Table of Contents
- What Are the Basics?
- How Do I Sign the Title?
- What If I’ve Lost the Title?
- What Information is Included in the Bill of Sale?
- Why Do I Need to Include the Odometer Reading?
- Why Do I Need A Bill of Sale?
- May I Transfer Plates?
- What If I Don’t Transfer Plates to a New Vehicle?
- What If I Am Giving The Car to Someone Rather Than Selling It?
- How Do I, As Executor, Transfer the Car to An Heir?
What Are The Basics?
When you sell a car in Ohio, you must comply with certain legal requirements to ensure the sale is properly documented and to avoid penalties. You must remove the license plates and sign the title.
How Do I Sign the Title?
You must sign your name in the seller’s section of the reverse side of the title in the presence of a notary and give it to the buyer, along with a bill of sale. You will also provide a copy of the lien release, if applicable.
What if I’ve Lost the Title?
You cannot sell a vehicle without a title. If you’ve lost it, you’ll need to obtain a duplicate title from the Ohio Bureau of Motor Vehicles. You should do this in person at a Title Bureau or County Clerk of Courts Title Office, bringing a copy of your driver’s license as identification. The fee is $15.
What Information is Included in the Bill of Sale?
- Buyer’s name and address;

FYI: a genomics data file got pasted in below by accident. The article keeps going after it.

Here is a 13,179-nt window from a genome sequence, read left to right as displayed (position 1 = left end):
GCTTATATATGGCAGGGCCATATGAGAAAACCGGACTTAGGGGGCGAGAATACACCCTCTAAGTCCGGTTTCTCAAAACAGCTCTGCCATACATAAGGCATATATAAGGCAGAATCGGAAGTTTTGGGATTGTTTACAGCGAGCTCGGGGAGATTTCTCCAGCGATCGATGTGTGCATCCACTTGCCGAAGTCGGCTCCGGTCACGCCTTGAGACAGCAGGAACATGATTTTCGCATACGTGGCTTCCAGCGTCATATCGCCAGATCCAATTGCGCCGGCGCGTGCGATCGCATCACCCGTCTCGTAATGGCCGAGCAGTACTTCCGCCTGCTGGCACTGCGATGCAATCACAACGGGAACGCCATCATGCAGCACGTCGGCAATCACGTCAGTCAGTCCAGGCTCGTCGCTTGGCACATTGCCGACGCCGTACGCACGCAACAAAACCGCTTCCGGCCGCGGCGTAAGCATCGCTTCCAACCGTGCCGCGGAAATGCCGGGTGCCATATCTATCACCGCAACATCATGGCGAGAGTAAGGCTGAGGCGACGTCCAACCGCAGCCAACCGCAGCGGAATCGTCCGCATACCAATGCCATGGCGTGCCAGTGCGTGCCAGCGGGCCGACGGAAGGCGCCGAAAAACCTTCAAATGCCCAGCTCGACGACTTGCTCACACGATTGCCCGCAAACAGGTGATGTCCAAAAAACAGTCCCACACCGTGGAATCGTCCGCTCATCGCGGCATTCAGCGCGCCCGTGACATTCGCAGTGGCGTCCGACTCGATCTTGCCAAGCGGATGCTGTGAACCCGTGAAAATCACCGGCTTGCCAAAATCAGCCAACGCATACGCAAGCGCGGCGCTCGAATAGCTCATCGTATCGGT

- Date of sale;
- Mileage odometer reading; and
- Sale price.
Why do I need to Record the Odometer Reading?
Federal and state laws require that you provide an accurate odometer reading at the time of sale. If the actual odometer reading is inaccurate, you must estimate what you believe the reading should be. You must record the odometer reading with either a notary or deputy clerk present.
Why do I Need a Bill of Sale?
In Ohio, you must present a bill of sale when selling a used vehicle. A bill of sale also is important because it proves you’ve transferred the vehicle and can settle legal disputes between you and the buyer should they arise later.
May I Transfer Plates?
License plates cannot be transferred to a new owner. The owner will need to obtain new plates.
What if I Am Giving the Car to Someone Rather than Selling It?
If you give the car to someone, such as a relative, you still sign the title and remove the license plates. You note, however, by sales price on the title and bill of sale that the item is to be a gift. Before giving a car to anyone, check with a tax adviser. Some gifts result in additional taxes to the giver.
How Do I, As Executor, Transfer a Car to an Heir?
If you are an executor of a deceased person’s will and transfer the car to the heir, you will still sign the title and remove the license plates. You note, however, that the car was inherited rather than purchased.
Upon the death of a married resident who owned at least one automobile at the time of death, the surviving spouse may transfer vehicles valued up to $65,000 to themselves. If the car is being transferred to a surviving spouse but was not transferred through a will or beneficiary designation, the surviving spouse appears in person at the Title Bureau. They fill out form BMV 3774, bring copies of the death certificate and original title and identification.
Ohio BMV: Vehicle Titles
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